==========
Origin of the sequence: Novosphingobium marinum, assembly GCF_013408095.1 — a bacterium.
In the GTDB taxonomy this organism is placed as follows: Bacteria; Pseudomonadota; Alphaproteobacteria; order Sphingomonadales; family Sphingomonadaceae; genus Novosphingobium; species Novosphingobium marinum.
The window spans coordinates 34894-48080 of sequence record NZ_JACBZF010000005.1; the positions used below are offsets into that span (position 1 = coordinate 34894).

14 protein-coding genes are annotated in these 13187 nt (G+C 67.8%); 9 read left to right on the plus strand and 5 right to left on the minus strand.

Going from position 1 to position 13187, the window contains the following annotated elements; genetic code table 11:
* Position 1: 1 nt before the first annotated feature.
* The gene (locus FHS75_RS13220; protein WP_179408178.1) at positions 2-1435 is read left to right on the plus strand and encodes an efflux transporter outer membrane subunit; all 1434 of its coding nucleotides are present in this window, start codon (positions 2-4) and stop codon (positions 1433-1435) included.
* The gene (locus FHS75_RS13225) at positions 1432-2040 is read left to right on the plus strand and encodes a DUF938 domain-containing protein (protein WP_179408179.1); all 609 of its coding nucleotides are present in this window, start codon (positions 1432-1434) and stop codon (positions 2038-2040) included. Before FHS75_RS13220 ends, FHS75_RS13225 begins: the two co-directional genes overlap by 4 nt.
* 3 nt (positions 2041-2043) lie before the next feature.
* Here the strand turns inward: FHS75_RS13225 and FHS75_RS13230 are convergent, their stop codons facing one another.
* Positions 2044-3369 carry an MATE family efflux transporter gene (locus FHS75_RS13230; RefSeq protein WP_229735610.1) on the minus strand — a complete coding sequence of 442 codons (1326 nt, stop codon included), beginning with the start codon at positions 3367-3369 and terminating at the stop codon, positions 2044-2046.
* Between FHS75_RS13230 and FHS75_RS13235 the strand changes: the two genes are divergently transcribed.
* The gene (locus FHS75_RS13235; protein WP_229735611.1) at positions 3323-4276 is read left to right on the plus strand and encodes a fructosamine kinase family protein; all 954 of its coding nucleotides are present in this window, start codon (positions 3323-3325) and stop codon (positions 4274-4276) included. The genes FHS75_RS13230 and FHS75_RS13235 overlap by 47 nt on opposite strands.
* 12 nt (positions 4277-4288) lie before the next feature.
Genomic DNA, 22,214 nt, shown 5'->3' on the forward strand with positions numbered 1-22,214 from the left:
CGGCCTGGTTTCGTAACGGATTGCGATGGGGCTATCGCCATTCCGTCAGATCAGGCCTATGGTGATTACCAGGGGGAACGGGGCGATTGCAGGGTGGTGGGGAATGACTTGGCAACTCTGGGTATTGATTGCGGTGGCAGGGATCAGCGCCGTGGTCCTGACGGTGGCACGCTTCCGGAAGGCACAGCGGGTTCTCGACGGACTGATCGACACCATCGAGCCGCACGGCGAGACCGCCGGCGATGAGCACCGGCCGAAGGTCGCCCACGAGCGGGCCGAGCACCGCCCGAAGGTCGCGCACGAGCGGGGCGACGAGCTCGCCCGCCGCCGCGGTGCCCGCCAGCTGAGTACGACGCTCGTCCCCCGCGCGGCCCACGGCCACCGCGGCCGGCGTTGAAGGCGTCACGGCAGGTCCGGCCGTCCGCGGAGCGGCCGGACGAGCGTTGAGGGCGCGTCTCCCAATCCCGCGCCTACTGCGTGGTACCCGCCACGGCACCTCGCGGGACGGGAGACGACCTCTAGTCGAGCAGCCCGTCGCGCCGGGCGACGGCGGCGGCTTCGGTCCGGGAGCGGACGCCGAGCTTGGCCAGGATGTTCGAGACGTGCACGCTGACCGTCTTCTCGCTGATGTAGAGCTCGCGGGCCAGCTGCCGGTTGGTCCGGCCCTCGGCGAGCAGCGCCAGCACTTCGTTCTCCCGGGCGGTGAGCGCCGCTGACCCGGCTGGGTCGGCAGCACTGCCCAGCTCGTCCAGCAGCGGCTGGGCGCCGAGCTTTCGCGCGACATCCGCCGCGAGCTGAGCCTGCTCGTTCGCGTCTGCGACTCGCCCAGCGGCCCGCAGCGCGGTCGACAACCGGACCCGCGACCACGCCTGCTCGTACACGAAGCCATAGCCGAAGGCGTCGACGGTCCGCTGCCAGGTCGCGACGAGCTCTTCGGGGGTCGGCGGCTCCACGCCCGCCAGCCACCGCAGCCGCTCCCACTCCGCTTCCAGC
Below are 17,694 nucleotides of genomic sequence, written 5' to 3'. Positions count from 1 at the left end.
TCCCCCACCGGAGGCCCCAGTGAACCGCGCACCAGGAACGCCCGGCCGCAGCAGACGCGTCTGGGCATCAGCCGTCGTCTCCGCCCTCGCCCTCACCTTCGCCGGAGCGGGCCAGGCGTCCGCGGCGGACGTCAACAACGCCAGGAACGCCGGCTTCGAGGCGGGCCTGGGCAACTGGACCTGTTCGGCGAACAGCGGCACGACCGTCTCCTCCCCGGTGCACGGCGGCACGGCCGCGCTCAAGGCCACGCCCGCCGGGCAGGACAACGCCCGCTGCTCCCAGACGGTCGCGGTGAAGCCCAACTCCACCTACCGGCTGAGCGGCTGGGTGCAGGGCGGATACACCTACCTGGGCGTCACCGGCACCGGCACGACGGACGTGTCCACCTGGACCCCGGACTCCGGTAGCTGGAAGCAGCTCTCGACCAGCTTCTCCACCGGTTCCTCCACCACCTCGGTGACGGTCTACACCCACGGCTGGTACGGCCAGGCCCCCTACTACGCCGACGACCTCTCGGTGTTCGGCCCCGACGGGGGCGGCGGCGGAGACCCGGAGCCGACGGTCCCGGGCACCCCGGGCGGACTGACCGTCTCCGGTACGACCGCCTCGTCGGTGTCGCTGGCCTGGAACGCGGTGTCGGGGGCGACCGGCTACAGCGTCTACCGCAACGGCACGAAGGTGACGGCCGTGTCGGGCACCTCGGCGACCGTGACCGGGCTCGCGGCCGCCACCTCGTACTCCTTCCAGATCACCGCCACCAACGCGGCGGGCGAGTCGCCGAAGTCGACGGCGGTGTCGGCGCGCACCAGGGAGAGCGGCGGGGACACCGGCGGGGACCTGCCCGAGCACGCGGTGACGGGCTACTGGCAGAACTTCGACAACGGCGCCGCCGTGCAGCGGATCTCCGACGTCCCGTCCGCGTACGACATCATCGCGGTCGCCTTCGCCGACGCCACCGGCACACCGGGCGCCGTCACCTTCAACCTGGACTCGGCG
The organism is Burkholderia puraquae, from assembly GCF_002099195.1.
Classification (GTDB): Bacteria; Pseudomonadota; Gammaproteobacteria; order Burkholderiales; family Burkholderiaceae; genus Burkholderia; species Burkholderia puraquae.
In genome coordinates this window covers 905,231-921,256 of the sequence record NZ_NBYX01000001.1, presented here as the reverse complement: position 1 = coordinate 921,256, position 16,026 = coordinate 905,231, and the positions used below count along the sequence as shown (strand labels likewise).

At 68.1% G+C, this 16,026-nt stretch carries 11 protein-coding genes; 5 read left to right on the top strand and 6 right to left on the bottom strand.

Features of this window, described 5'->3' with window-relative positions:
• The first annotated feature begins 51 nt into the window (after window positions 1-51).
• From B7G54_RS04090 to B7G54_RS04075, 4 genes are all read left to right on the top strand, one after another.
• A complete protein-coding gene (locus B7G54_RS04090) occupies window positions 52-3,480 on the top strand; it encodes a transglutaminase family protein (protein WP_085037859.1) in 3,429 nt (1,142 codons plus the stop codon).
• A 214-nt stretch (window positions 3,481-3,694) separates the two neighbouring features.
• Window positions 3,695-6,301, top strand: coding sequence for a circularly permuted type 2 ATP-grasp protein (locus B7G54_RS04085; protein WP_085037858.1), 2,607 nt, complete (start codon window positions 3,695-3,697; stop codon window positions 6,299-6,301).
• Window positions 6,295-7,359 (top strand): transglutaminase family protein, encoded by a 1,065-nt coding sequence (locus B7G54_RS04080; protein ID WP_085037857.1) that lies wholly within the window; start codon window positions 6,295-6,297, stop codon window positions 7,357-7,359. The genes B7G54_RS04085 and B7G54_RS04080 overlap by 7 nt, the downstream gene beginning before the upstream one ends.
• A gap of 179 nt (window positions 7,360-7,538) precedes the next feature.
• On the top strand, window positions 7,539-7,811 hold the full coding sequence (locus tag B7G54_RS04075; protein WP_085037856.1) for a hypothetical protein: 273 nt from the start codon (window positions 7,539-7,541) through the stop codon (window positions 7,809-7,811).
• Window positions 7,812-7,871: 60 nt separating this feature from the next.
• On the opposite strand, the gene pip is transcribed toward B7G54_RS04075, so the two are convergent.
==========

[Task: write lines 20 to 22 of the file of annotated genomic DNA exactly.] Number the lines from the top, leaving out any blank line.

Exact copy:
Classification (GTDB): Bacteria; Pseudomonadota; Gammaproteobacteria; order Burkholderiales; family Burkholderiaceae; genus Burkholderia; species Burkholderia puraquae.
In genome coordinates this window covers 905,231-921,256 of the sequence record NZ_NBYX01000001.1, presented here as the reverse complement: position 1 = coordinate 921,256, position 16,026 = coordinate 905,231, and the positions used below count along the sequence as shown (strand labels likewise).

At 68.1% G+C, this 16,026-nt stretch carries 11 protein-coding genes; 5 read left to right on the top strand and 6 right to left on the bottom strand.